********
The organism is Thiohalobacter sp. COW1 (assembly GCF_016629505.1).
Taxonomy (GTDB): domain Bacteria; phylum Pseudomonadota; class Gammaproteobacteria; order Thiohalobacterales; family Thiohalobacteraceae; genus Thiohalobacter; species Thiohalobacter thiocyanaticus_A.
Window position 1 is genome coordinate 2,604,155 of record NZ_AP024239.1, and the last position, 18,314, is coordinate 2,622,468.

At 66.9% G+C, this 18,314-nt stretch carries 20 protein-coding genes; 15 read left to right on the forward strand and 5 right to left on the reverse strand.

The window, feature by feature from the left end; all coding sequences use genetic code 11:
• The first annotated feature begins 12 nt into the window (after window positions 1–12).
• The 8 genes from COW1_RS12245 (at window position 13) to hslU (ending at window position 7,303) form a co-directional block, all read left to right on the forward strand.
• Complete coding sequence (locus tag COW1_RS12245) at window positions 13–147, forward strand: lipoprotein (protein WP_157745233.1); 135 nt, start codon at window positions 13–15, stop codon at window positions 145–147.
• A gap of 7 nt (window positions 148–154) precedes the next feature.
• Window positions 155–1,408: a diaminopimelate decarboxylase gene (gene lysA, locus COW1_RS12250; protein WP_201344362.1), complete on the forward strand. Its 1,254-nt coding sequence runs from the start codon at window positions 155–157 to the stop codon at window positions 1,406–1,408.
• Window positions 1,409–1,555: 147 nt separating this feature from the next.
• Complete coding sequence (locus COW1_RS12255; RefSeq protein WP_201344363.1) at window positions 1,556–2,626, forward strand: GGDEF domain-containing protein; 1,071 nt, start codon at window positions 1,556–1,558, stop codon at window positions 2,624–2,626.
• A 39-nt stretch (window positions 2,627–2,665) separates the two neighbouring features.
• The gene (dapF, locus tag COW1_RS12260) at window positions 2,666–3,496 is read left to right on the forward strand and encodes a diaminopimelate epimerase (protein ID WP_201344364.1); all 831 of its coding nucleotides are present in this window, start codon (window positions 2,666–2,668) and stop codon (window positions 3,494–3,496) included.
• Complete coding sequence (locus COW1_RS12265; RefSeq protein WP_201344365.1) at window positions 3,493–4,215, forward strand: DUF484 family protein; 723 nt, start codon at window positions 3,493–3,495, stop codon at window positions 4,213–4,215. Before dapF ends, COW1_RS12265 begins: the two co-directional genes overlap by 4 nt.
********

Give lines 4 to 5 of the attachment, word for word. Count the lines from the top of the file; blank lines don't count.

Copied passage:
At 66.9% G+C, this 18,314-nt stretch carries 20 protein-coding genes; 15 read left to right on the forward strand and 5 right to left on the reverse strand.

The window, feature by feature from the left end; all coding sequences use genetic code 11: